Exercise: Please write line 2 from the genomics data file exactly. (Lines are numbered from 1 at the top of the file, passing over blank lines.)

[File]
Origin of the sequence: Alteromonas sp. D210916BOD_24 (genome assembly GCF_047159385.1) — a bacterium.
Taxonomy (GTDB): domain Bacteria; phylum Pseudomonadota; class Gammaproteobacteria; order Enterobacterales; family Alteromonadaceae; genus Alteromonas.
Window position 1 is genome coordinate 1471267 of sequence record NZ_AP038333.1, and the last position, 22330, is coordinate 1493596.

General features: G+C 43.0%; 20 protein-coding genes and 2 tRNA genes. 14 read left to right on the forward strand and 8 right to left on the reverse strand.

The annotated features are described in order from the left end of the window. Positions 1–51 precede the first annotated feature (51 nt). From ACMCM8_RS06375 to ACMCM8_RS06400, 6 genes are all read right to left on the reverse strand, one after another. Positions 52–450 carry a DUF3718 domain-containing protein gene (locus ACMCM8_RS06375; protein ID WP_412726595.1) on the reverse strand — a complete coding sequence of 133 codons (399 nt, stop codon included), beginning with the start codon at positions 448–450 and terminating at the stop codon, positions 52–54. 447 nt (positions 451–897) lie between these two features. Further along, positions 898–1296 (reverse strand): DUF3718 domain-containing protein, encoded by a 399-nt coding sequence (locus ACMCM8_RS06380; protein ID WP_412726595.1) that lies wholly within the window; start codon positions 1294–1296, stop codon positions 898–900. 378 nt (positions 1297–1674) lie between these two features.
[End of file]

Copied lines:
Taxonomy (GTDB): domain Bacteria; phylum Pseudomonadota; class Gammaproteobacteria; order Enterobacterales; family Alteromonadaceae; genus Alteromonas.